Friday, April 16, 2021

BBC Arabic downplays Jewish suffering in Iraq

Following the March 2021 passing of one of Baghdad’s very last Jews, 61-year-old Dr. Dhafer Fouad Eliyahu, BBC Arabic published a piece drawing on an Agence France Press report. But key passages referring to the persecution of the Jews were excised, thus giving a misleading picture. The BBC has form in downplaying Jewish suffering. CAMERA Arabic has published this analysis:


Dhafer Fouad Eliyahu, who died in March 2020, leaving three Jews in Iraq.

 Parts of the report were based on a March 28th AFP Arabic report on the same story. (A similar English version from March 27th is found here). Notably, the edits BBC Arabic made to the original AFP text consistently downplayed the suffering experienced by the local Jewish community, often at the hands of the Iraqi state, as well as surrounding Muslim majority. 

Below are the relevant AFP Arabic language passages (translation from Arabic is largely based on the corresponding AFP English report, with CAMERA Arabic’s alterations in cases the two disagree), with BBC Arabic’s omissions in italics and additions in bold:[One mostly prays at home”, a source knowledgeable of the city’s Jewish community, who also chose to remain anonymous, told AFP. Jews also suffer “when they deal with government bodies, they will not be well received once it is known they are Jewish”, he added.] 

Prayers for those followers of the Jewish religion who remained in Iraq are mostly held at home. According to Edwin Shuker, a Jew born in Iraq in 1955 and left it for Britain when he was 16, “there are only four Jews with Iraqi nationality who are descendant of Jewish parents” left in the country.,[not including the Kurdish region. ]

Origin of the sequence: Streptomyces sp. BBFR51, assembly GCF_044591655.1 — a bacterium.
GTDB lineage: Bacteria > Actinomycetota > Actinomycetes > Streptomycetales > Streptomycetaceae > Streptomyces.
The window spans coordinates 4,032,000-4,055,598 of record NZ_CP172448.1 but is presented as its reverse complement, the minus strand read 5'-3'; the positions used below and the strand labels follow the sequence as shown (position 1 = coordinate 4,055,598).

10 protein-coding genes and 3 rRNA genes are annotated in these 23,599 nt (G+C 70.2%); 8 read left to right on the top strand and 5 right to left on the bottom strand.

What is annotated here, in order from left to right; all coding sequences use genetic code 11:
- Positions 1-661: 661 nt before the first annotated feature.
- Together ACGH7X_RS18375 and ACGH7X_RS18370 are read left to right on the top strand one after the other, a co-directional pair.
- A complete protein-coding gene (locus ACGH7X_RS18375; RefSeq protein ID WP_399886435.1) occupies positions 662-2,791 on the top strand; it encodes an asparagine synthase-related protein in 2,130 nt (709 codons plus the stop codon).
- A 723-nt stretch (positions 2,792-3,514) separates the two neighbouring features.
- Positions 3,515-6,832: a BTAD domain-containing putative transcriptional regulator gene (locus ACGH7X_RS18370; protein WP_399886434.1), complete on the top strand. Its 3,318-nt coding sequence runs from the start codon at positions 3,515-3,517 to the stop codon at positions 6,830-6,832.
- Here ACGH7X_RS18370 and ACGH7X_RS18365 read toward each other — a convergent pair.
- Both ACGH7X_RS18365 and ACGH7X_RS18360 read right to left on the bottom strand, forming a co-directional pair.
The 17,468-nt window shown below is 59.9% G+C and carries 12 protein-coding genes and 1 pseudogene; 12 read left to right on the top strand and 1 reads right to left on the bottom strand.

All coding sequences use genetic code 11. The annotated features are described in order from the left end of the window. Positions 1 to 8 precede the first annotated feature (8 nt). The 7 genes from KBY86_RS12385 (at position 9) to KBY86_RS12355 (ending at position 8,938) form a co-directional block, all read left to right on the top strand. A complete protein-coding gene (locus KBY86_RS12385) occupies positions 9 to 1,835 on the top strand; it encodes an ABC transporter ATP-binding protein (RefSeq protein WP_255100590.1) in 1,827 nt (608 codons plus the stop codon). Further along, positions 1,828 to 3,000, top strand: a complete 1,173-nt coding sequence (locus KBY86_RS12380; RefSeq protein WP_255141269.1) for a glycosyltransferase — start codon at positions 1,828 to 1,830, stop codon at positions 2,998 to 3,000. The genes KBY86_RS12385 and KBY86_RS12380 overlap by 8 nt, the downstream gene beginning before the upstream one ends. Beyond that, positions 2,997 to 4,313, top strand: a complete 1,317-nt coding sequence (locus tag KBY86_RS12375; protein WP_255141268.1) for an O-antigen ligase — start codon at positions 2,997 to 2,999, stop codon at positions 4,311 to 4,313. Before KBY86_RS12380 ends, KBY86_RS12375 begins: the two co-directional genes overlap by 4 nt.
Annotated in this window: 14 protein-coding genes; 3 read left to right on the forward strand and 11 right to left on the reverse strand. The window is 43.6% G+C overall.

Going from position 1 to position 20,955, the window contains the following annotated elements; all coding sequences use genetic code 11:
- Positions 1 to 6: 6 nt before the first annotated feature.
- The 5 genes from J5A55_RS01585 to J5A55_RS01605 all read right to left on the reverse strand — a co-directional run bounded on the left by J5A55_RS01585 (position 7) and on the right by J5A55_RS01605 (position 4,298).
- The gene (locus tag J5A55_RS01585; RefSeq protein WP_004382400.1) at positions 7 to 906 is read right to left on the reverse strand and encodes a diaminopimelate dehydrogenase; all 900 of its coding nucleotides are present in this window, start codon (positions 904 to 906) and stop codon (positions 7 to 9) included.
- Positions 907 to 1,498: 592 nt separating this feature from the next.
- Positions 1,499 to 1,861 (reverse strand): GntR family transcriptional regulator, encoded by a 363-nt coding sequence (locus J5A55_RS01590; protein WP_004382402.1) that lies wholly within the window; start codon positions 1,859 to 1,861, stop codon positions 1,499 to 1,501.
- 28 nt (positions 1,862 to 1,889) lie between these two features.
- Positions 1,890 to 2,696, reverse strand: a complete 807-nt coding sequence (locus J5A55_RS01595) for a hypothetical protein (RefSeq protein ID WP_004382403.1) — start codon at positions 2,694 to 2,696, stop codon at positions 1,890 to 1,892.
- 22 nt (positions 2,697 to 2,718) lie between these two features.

[In the early 1940s, the Jews were subject to a pogrom known as the “Farhud”, which left more than a hundred of them dead, properties looted and homes destroyed]. Throughout Iraqi history, Jews consisted a key part of the country’s diverse religious and social fabric. In 1948, Israel was created amid a war with an Arab military coalition that included Iraq. Subsequently, almost all of Iraq’s 150,000 Jews left the country, involuntarily at large. 

After Israel’s establishment, the number of Jews in the country exceeded 150,000. Then it began to decrease, as their identity cards were taken away and replaced by documents for Jewish people only that made them targets wherever they showed them, according to AFP. The majority then preferred to sign documents saying they would “voluntarily” leave and renounce their nationality and property. Still today, Shuker said, Iraqi law forbids the restoration of their citizenship. 

By 1951, 96% of the community had left. Almost all the rest were to follow when emigration rates resurged, after the 1969 public hangings of mostly Jewish merchants denounced as “Israeli spies”, together with the Ba’ath party rising to power by a coup.  [“Promotion of Zionism” is punishable by death and that legislation has remained unchanged. ] Decades of conflict and instability — with the 1980s Iran-Iraq war, the invasion of Kuwait, an international embargo, the 2003 American invasion and the ensuing violence — completed the erosion of the small community. By the end of 2009, only eight members remained, according to a US diplomatic cable. 

[Nevertheless,] violence against members of the community has been persisting. A jeweler threatened by militiamen who coveted his goldsmith’s work went into exile. In short, BBC Arabic saw fit to edit out the following information from a report about Iraqi Jews and their history: 
* The occurrence of the early 1940s” (June 1941) Farhud pogrom, which killed “more than a hundred” (179) of them. 
* That Iraq was party to the 1948 war with Israel. Iraqi Jews were forced to forgo their nationality and property in exchange of the authorities allowing them to flee the country. 
*That Jewish individuals are still being targeted in Iraq even in the passing decade, reportedly having suffered mistreatment at the hands of local authorities, as well as violence at the hands of militias. 
*That “promoting Zionism” is punishable by death in Iraq even today.

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